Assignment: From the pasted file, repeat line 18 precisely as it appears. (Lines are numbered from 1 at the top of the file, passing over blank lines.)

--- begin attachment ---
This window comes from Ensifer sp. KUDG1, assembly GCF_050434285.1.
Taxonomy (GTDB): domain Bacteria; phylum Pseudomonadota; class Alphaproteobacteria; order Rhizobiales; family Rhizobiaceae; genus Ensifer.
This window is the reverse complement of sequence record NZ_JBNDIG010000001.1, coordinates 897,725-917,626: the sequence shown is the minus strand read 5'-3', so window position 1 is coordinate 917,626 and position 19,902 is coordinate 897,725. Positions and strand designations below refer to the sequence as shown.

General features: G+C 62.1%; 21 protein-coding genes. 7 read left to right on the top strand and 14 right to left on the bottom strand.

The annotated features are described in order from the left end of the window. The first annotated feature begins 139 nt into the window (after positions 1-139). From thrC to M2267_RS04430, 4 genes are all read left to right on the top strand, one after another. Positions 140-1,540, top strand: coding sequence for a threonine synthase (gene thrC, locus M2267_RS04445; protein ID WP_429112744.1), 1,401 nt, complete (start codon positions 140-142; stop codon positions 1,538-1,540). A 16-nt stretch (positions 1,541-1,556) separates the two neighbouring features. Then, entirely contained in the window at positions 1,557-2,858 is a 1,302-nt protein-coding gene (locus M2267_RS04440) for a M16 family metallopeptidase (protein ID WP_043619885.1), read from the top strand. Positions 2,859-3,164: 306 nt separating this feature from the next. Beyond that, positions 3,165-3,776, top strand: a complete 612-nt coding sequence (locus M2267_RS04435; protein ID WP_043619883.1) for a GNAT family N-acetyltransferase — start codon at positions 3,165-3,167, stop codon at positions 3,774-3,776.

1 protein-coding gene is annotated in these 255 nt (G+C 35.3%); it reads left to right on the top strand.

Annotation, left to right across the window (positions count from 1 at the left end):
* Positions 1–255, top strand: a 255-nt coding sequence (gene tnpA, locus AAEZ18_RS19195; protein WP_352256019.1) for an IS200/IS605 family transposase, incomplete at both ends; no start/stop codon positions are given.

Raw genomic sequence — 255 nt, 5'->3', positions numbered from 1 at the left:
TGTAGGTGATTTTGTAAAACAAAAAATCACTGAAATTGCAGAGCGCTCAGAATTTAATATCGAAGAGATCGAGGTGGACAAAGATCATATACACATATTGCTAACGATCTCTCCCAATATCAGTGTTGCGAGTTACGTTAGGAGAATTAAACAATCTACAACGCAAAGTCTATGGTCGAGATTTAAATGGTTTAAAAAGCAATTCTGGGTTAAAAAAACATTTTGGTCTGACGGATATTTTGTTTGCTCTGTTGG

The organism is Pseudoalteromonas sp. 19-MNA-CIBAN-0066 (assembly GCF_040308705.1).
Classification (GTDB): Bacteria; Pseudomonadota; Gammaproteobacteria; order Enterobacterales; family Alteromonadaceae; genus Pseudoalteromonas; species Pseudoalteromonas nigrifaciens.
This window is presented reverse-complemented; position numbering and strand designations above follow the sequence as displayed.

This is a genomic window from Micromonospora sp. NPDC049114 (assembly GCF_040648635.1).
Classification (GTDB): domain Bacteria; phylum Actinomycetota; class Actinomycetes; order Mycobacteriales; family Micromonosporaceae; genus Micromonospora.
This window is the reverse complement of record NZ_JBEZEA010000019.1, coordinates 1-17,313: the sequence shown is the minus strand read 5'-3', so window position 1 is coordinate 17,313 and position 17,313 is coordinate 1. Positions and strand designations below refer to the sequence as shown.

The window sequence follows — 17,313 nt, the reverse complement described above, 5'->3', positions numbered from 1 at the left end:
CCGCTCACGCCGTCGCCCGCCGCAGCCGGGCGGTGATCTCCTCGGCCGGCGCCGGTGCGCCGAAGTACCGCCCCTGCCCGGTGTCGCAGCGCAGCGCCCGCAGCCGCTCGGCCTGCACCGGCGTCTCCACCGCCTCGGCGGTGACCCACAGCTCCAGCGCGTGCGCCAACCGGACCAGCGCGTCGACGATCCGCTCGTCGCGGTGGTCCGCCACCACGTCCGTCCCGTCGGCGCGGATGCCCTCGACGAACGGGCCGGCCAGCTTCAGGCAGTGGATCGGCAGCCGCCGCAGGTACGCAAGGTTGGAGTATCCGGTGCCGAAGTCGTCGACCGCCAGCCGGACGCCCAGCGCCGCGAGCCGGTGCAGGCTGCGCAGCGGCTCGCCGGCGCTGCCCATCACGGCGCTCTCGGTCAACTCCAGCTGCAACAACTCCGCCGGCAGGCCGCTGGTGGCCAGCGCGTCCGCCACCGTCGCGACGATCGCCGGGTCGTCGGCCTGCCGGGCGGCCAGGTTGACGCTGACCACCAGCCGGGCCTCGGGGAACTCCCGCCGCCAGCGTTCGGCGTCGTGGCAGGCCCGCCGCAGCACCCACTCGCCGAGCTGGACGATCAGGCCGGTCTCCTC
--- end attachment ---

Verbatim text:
CCGCTCACGCCGTCGCCCGCCGCAGCCGGGCGGTGATCTCCTCGGCCGGCGCCGGTGCGCCGAAGTACCGCCCCTGCCCGGTGTCGCAGCGCAGCGCCCGCAGCCGCTCGGCCTGCACCGGCGTCTCCACCGCCTCGGCGGTGACCCACAGCTCCAGCGCGTGCGCCAACCGGACCAGCGCGTCGACGATCCGCTCGTCGCGGTGGTCCGCCACCACGTCCGTCCCGTCGGCGCGGATGCCCTCGACGAACGGGCCGGCCAGCTTCAGGCAGTGGATCGGCAGCCGCCGCAGGTACGCAAGGTTGGAGTATCCGGTGCCGAAGTCGTCGACCGCCAGCCGGACGCCCAGCGCCGCGAGCCGGTGCAGGCTGCGCAGCGGCTCGCCGGCGCTGCCCATCACGGCGCTCTCGGTCAACTCCAGCTGCAACAACTCCGCCGGCAGGCCGCTGGTGGCCAGCGCGTCCGCCACCGTCGCGACGATCGCCGGGTCGTCGGCCTGCCGGGCGGCCAGGTTGACGCTGACCACCAGCCGGGCCTCGGGGAACTCCCGCCGCCAGCGTTCGGCGTCGTGGCAGGCCCGCCGCAGCACCCACTCGCCGAGCTGGACGATCAGGCCGGTCTCCTC